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Revving Motor City's front-page engines with a pistol-packing priest and concealed-carry Catholics

Revving Motor City's front-page engines with a pistol-packing priest and concealed-carry Catholics

When a Catholic priest urges parishioners to pack heat and asks a woman afraid of guns, "Well, how do you feel about rape?" it's probably no surprise when he makes the front page.

Such is the case with the Rev. Edward Fride, a Michigan clergyman featured on Page 1 of the Detroit Free Press the last two days.

The lede on the Detroit newspaper's original story:

An Ann Arbor Catholic priest has urged his parishioners to arm themselves and attend classes at Christ the King parish to earn a concealed pistol license (CPL).
In a letter sent to Christ the King parishioners recently, the Rev. Edward Fride explained why he believed it was necessary to get concealed pistol licenses because of recent crime in the area. During a Palm Sunday mass last month, Fride announced that the parish would be holding the CPL class.
When some parishioners questioned the decision, Fride sent out a pro-gun letter titled "We're not in Mayberry Anymore, Toto" – a reference to the 1960s-era Andy Griffith Show and its portrayal of a fictional North Carolina town, as well as Dorothy's dog from the Wizard of Oz.
"It is very common for Christians to simply assume that they live in Mayberry, trusting that because they know the Lord Jesus, everything will always be fine and nothing bad can happen to them and their families," Fride wrote.
"How to balance faith, reality, prudence, and trust is one of those critical questions that we struggle with all our lives. Pretending we are in Mayberry, while we are clearly not, can have very negative consequences for ourselves and those we love, especially those we have a responsibility to protect. If we are not in Mayberry, is there a real threat?"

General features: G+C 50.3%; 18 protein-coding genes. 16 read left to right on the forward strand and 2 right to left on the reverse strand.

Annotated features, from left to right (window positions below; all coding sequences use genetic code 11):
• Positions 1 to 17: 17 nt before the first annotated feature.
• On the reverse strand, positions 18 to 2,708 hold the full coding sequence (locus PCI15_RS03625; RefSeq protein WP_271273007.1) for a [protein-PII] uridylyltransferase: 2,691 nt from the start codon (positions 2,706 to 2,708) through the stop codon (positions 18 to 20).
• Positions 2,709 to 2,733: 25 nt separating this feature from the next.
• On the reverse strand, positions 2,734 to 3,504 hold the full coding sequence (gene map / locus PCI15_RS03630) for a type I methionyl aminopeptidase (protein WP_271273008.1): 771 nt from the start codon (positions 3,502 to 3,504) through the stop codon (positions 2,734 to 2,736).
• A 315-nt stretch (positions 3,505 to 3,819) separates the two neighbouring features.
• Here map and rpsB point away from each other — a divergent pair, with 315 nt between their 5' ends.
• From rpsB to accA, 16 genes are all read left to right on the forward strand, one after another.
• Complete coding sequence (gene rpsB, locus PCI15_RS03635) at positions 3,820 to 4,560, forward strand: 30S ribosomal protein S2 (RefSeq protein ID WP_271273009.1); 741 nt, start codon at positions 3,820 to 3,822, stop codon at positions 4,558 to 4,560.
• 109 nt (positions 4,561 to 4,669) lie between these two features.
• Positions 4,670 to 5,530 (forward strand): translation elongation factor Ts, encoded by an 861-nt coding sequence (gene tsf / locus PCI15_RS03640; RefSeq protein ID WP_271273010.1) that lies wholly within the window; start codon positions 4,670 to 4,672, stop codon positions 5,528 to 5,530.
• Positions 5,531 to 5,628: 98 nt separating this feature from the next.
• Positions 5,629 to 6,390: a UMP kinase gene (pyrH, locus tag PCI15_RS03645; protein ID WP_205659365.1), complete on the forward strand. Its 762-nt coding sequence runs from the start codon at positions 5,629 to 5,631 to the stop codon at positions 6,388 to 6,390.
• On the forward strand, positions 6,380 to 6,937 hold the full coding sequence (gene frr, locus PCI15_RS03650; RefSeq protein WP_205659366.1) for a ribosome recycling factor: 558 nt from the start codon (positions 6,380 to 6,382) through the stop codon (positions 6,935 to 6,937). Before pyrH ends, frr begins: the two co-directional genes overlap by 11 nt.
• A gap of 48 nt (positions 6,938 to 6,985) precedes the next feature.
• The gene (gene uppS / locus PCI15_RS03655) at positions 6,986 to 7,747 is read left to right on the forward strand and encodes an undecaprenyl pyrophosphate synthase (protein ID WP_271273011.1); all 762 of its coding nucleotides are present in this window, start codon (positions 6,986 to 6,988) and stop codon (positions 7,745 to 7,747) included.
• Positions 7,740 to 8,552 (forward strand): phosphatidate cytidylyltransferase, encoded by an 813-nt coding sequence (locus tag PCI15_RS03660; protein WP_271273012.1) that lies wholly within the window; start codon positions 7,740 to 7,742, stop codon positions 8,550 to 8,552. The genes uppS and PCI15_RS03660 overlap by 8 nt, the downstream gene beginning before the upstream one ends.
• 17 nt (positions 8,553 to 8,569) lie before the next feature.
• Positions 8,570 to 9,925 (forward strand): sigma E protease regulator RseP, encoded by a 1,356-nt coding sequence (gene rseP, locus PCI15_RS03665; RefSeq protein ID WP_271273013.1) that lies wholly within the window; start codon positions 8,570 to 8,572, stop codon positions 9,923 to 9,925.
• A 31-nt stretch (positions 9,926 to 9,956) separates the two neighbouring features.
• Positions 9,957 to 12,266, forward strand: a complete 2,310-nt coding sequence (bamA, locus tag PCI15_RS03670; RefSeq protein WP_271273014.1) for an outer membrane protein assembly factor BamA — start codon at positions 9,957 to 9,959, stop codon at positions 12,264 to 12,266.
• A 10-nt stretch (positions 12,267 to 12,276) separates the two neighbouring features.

News of the gun classes did not please Fride's bishop.

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Turkey and that 'genocide' -- Armenian anger, Erdogan's denial, Obama's silence

Turkey and that 'genocide' -- Armenian anger, Erdogan's denial, Obama's silence

The British tabloids are not known for nuance and this Daily Mail piece on Turkey's continued denial that "genocide" accurately describes what happened to its Armenian population in the early 20th century -- an event officially commemorated this week -- is no exception.

"Genocide of the Christians: The blood-soaked depravity exceeded even today's atrocities by Islamic State -- now, 100 years on Turkey faces global disgust at its refusal to admit butchering over a MILLION Armenians," screamed the Mail's wordy online headline.

No beating around the bush here, is there? American-style journalistic even-handedness? Forget about it. Hyperbole? For sure.

"Global disgust" is a bit much when the criticism appears limited to Western sources. Worse than the Islamic State? Pardon me if I decline to compare an historical atrocity with an ongoing one. (Though I will say that the Daily Mail piece fails to note that while Armenians are of course Christians, they're generally Orthodox Christians. That detail hints at historical context you can't expect all readers to know.)

You could argue that citing a story's sensationalist tabloid treatment is manipulative. I'll cede that. But then there's Pope Francis and the European Union. Both also found it necessary in recent days to speak out on what they unequivocally view to be a clear case of genocide -- the 1915 massacre of Armenians by the Ottoman Turks, the precursors to today's Turkish republic. Germany, home to a Turkish immigrant population estimated at more than 3 million, has signaled it, too -- in addition to its stand within the EU -- will begin to apply the term "genocide" to this historical tragedy.

Unsurprisingly, the government of President Recep Tayyip Erdogan has reacted strongly to all this.